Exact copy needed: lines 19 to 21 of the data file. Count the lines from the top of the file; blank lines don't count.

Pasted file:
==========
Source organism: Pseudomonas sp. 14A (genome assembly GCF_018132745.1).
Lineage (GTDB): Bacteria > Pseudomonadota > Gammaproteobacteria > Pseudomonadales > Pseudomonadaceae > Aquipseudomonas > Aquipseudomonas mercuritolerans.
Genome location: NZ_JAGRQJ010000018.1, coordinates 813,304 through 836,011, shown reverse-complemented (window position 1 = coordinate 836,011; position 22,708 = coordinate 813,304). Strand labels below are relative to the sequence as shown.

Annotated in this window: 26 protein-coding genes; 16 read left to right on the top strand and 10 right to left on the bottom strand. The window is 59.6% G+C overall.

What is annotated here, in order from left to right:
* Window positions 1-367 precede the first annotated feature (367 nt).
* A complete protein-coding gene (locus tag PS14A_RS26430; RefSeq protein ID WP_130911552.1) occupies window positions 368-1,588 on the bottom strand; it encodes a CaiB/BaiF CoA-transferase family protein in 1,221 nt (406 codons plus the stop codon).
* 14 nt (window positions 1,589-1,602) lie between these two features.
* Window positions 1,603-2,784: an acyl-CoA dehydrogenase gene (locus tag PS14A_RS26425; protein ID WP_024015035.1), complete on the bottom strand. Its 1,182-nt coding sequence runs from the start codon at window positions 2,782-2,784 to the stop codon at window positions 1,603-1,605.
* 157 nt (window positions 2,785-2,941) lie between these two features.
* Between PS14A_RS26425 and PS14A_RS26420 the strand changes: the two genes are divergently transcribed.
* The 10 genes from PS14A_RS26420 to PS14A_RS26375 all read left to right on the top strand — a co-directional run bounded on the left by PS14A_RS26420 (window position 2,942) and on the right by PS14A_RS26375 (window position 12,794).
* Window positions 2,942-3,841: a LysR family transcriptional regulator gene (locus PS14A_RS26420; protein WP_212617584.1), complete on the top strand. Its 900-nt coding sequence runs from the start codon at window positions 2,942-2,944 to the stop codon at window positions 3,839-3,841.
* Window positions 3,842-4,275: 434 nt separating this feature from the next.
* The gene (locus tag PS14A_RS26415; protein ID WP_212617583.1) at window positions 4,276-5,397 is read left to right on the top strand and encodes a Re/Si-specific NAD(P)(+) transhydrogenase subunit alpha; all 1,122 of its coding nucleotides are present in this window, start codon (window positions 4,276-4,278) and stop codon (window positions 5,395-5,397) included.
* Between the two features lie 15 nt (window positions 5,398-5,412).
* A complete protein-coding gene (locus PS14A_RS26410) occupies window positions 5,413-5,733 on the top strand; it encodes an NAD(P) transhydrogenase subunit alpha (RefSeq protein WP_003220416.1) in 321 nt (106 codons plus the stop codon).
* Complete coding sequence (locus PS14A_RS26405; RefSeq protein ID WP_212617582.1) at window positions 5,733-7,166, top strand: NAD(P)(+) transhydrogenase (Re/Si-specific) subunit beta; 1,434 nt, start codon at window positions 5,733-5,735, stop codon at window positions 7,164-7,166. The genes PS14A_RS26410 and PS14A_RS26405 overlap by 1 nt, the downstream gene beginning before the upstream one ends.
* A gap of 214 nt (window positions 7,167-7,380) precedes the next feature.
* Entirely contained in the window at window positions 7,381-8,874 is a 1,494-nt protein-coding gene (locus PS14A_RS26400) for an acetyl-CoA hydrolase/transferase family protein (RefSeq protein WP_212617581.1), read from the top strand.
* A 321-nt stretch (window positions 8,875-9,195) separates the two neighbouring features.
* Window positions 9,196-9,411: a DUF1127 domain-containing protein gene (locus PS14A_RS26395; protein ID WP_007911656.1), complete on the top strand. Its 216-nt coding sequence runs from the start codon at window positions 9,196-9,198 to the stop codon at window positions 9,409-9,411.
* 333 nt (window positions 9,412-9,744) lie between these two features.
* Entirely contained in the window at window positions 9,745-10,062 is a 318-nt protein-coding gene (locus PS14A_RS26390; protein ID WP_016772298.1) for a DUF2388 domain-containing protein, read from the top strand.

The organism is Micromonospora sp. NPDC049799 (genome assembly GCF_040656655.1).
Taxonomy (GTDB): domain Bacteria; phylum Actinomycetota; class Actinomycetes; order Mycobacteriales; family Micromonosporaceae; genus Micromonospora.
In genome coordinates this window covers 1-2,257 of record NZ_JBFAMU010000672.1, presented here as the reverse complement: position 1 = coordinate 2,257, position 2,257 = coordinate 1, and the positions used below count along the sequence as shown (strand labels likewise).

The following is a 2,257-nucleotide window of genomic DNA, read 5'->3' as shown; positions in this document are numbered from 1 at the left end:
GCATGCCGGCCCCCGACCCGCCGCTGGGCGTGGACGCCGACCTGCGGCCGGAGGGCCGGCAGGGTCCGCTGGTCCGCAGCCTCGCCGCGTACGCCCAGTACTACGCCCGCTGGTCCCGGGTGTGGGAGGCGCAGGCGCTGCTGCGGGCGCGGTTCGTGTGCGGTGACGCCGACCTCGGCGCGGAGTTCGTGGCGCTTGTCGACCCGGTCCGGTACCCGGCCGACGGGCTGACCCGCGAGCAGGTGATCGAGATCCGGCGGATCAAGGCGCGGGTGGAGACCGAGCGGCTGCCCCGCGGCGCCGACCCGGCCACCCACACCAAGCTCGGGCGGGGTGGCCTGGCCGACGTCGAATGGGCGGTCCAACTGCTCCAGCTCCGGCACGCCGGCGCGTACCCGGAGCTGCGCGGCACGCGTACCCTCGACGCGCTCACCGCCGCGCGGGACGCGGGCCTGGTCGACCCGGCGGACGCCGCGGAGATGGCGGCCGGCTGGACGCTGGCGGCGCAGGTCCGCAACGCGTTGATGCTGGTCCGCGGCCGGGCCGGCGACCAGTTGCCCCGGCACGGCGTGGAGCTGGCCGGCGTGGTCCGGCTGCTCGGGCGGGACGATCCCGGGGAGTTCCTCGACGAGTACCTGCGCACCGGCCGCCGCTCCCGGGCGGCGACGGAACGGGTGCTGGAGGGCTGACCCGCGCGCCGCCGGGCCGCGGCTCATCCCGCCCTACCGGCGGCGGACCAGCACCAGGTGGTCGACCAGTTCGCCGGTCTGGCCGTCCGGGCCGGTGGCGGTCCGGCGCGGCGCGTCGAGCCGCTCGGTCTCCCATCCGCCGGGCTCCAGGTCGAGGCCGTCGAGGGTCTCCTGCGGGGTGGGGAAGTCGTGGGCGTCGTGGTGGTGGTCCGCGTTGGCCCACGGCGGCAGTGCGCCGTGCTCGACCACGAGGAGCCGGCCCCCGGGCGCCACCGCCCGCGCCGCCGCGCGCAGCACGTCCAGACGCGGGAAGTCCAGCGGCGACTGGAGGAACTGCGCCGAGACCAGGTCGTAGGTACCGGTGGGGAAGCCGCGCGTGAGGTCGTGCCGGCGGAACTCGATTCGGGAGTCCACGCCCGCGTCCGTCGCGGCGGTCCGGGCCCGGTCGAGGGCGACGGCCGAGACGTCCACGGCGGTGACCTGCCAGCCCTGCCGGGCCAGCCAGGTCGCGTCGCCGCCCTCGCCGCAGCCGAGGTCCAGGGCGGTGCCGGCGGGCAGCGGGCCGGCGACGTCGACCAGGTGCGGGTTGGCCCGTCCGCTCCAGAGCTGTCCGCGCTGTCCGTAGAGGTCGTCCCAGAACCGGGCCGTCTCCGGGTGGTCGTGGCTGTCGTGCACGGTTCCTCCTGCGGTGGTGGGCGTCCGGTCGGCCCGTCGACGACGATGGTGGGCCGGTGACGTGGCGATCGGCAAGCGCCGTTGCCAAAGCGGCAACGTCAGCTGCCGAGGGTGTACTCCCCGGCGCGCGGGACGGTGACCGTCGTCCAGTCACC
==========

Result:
* A gap of 214 nt (window positions 7,167-7,380) precedes the next feature.
* Entirely contained in the window at window positions 7,381-8,874 is a 1,494-nt protein-coding gene (locus PS14A_RS26400) for an acetyl-CoA hydrolase/transferase family protein (RefSeq protein WP_212617581.1), read from the top strand.
* A 321-nt stretch (window positions 8,875-9,195) separates the two neighbouring features.